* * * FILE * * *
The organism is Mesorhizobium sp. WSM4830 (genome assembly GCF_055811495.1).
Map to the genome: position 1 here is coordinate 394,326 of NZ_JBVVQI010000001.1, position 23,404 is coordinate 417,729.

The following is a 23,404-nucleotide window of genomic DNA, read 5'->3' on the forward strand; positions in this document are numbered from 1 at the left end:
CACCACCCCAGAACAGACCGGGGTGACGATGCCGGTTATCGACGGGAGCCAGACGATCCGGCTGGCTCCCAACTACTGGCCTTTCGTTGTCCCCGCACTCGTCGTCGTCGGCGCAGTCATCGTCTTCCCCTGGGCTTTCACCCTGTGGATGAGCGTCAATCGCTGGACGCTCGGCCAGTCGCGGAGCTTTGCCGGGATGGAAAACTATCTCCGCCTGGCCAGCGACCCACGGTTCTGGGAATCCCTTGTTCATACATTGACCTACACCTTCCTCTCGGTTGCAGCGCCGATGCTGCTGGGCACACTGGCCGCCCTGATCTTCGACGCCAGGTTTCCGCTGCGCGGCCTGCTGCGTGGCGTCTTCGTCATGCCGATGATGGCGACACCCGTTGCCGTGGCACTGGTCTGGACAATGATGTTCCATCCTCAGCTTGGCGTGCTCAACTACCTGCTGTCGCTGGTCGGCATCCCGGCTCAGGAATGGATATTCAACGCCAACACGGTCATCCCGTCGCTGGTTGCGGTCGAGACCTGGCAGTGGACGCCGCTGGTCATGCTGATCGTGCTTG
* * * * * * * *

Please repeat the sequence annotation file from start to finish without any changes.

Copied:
The organism is Mesorhizobium sp. WSM4830 (genome assembly GCF_055811495.1).
Map to the genome: position 1 here is coordinate 394,326 of NZ_JBVVQI010000001.1, position 23,404 is coordinate 417,729.

The following is a 23,404-nucleotide window of genomic DNA, read 5'->3' on the forward strand; positions in this document are numbered from 1 at the left end:
CACCACCCCAGAACAGACCGGGGTGACGATGCCGGTTATCGACGGGAGCCAGACGATCCGGCTGGCTCCCAACTACTGGCCTTTCGTTGTCCCCGCACTCGTCGTCGTCGGCGCAGTCATCGTCTTCCCCTGGGCTTTCACCCTGTGGATGAGCGTCAATCGCTGGACGCTCGGCCAGTCGCGGAGCTTTGCCGGGATGGAAAACTATCTCCGCCTGGCCAGCGACCCACGGTTCTGGGAATCCCTTGTTCATACATTGACCTACACCTTCCTCTCGGTTGCAGCGCCGATGCTGCTGGGCACACTGGCCGCCCTGATCTTCGACGCCAGGTTTCCGCTGCGCGGCCTGCTGCGTGGCGTCTTCGTCATGCCGATGATGGCGACACCCGTTGCCGTGGCACTGGTCTGGACAATGATGTTCCATCCTCAGCTTGGCGTGCTCAACTACCTGCTGTCGCTGGTCGGCATCCCGGCTCAGGAATGGATATTCAACGCCAACACGGTCATCCCGTCGCTGGTTGCGGTCGAGACCTGGCAGTGGACGCCGCTGGTCATGCTGATCGTGCTTG